PI: Beth Lazazzera
Office Phone: 310-794-4804
Lab Phone: (310)794-4986
Office: Molecular Sciences 4610B
Lab: Molecular Sciences 4550-4560
Cell-cell signaling is a fundamental process carried out by all cell types. Bacteria communicate with each other to coordinate such processes development, antibiotic production, and virulence. We are studying the mechanism of cell-cell signaling in the model gram-positive bacterium, Bacillus subtilis. B. subtilis and other gram-positive bacteria use extracellular signaling peptides to communicate with each other.
B. subtilis secretes signaling peptides into the extracellular medium to serve as monitors of cell density. By studying the mechanism of sensing these signaling peptides, we have identified a new mechanism for signaling by a peptide. In contrast to other signaling peptides that are sensed through membrane receptors, the peptide, CSF, is actively transported into the cell where it functions intracellularly to bind to receptor proteins and regulate gene expression. The CSF peptide is also interesting because it has at least three targets inside the cell, which allows it to regulate two different developmental pathways at different concentrations of the peptide. We are currently taking genetic and biochemical approaches to determine the identity of the intracellular receptors of CSF and the mechanism of producing this small, unmodified peptide.
Bacterial biofilms are a structured community of cells enclosed in a self-produced polymeric matrix and adherent to an inert or living surface. Biofilms are the prevailing state of bacteria in nature and have a significant impact in clinical settings. We are using B. subtilis as a model organism to understand the molecular basis of biofilm formation by Gram-positive bacteria. We have identified several transcription factors that control biofilm formation. Through a combination of genetics and DNA microarray analysis, we are identifying genes regulated by these transcription factors that are contribute to biofilm formation.
The image below shows confocal scanning laser microscopy of biofilms formed by B. subtilis
Stanley NR, Lazazzera BA.
Environmental signals and regulatory pathways that influence biofilm formation.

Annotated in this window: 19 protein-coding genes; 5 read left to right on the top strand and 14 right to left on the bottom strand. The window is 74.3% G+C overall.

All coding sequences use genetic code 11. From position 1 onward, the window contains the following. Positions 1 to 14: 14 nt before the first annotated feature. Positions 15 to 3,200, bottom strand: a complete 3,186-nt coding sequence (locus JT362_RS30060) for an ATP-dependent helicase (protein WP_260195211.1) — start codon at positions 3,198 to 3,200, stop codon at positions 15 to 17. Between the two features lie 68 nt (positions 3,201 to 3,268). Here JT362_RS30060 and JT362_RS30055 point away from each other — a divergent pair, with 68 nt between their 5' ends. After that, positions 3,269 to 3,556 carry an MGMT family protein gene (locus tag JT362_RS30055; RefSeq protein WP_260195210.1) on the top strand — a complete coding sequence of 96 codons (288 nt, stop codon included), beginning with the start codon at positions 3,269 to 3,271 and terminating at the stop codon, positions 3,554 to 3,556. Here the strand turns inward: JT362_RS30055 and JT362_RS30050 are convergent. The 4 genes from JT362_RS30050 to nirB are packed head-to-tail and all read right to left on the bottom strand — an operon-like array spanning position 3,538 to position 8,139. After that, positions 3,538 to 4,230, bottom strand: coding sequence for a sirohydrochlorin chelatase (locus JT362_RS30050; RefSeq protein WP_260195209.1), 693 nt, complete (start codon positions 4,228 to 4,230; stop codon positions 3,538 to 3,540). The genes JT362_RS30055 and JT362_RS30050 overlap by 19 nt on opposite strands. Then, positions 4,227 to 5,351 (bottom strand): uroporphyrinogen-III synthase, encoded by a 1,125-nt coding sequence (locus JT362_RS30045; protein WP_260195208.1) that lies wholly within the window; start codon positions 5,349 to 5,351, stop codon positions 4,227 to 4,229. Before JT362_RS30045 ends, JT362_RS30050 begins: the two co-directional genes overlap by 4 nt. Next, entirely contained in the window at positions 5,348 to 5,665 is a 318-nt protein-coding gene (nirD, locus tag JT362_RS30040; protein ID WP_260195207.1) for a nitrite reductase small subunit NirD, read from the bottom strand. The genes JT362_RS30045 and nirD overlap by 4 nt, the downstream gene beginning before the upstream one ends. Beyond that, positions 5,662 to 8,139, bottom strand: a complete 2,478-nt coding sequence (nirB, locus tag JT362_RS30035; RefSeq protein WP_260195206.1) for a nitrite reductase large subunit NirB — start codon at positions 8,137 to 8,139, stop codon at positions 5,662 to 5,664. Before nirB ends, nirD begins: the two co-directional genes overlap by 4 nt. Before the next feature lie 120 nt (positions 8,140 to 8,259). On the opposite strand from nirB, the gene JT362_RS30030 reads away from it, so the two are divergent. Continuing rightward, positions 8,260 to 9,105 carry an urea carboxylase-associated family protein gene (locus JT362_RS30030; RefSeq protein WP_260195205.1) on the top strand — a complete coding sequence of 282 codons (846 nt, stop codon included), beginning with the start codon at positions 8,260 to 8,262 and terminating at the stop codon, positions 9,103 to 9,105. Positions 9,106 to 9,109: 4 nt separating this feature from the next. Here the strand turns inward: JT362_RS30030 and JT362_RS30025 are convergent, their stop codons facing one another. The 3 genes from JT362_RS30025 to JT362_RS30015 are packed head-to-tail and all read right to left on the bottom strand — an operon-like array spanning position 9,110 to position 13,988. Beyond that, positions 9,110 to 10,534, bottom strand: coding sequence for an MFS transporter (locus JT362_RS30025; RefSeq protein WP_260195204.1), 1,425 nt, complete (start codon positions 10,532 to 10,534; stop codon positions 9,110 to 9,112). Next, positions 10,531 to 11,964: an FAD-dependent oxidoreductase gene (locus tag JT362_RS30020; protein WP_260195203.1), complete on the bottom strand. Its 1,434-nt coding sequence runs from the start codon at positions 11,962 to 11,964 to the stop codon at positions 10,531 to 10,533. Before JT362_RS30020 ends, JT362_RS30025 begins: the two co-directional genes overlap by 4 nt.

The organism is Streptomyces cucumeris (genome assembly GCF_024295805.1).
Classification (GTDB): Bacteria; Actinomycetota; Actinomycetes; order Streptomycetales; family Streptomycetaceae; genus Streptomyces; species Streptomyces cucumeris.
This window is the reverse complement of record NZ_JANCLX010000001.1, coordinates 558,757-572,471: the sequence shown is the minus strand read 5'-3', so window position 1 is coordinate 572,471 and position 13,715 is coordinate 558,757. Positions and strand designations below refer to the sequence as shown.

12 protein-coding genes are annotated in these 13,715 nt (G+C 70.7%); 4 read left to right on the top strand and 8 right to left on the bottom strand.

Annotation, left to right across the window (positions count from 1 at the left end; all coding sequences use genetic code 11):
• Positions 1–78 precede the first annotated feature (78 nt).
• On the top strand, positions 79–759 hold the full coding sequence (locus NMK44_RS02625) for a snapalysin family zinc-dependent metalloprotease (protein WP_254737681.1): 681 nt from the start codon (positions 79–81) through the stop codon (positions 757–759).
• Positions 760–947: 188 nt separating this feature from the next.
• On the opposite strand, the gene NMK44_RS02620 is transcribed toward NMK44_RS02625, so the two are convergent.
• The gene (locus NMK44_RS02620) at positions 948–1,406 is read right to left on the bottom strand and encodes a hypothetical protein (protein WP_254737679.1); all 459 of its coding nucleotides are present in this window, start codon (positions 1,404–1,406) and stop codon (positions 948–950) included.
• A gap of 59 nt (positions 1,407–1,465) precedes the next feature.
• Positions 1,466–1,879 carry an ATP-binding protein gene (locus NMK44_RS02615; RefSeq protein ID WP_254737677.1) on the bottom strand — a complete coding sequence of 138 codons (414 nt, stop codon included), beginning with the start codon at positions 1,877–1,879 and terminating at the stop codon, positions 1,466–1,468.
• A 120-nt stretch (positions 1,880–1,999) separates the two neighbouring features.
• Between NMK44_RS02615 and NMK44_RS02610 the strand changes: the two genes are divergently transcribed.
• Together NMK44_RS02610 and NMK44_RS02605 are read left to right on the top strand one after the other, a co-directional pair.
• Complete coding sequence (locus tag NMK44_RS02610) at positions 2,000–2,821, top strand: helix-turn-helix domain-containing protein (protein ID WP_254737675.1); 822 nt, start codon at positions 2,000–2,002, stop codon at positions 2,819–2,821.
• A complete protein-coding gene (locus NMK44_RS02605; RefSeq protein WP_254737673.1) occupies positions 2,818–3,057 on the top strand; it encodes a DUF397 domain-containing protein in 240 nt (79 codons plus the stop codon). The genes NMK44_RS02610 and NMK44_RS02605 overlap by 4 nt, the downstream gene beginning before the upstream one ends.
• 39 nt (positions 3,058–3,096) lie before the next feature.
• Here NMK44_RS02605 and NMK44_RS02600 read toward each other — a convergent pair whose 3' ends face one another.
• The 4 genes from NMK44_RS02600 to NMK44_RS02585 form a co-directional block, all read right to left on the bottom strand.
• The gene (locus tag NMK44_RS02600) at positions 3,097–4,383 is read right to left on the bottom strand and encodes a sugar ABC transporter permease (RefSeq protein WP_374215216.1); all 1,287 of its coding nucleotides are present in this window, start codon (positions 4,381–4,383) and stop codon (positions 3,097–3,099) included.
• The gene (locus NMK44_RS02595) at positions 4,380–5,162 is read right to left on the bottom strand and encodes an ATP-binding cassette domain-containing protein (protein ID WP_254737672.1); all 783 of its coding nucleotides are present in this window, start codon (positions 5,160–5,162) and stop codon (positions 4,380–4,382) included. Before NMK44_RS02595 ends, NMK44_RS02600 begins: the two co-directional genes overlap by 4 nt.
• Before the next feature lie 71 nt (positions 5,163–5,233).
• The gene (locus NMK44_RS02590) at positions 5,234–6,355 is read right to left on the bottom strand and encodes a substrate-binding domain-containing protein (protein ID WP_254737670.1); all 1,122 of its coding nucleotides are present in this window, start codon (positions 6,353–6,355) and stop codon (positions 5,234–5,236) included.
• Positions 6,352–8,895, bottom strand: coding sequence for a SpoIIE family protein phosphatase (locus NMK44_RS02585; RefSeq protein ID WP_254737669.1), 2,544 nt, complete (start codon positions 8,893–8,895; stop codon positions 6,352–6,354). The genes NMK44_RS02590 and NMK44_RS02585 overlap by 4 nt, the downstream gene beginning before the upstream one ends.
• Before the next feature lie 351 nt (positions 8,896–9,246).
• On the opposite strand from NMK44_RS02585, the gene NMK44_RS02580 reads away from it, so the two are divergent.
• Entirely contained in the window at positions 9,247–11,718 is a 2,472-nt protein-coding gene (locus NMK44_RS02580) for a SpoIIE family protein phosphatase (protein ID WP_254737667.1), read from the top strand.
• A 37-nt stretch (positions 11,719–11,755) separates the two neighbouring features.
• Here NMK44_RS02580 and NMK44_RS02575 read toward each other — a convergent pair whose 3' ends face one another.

Mol Microbiol. 2004 May;52(4):917-24.
Hamon MA, Stanley NR, Britton RA, Grossman AD, Lazazzera BA.
Identification of AbrB-regulated genes involved in biofilm formation by Bacillus subtilis.
Mol Microbiol. 2004 May;52(3):847-60.
Stanley NR, Britton RA, Grossman AD, Lazazzera BA.
Identification of catabolite repression as a physiological regulator of biofilm formation by Bacillus subtilis by use of DNA microarrays.
J Bacteriol. 2003 Mar;185(6):1951-7.
Pottathil M, Lazazzera BA.
The extracellular Phr peptide-Rap phosphatase signaling circuit of Bacillus subtilis.
Front Biosci. 2003 Jan 1;8:d32-45. Review.
Hamon MA, Lazazzera BA.
The sporulation transcription factor Spo0A is required for biofilm development in Bacillus subtilis.
Mol Microbiol. 2001 Dec;42(5):1199-209.
The intracellular function of extracellular signaling peptides.
Peptides. 2001 Oct;22(10):1519-27. Review.
Quorum sensing and starvation: signals for entry into stationary phase.
Curr Opin Microbiol. 2000 Apr;3(2):177-82. Review.
Lazazzera BA, Kurtser IG,
McQuade RS, Grossman AD.
An autoregulatory circuit affecting peptide signaling in Bacillus subtilis.
J Bacteriol. 1999 Sep;181(17):5193-200.
Lazazzera BA, Grossman AD.
The ins and outs of peptide signaling.
Trends Microbiol. 1998 Jul;6(7):288-94. Review.
Geraldine Briceno – Staff Research Associate
Nathalia Cota – Graduate Student
Melanie Hamon – Graduate
Sara Lanigan – Graduate Student
Mridula Pottathil – Graduate Student
Becky Terra – Graduate Student
Nicola Stanley, Ph.D. – Postdoctoral Fellow
Lazazzera Lab Photographs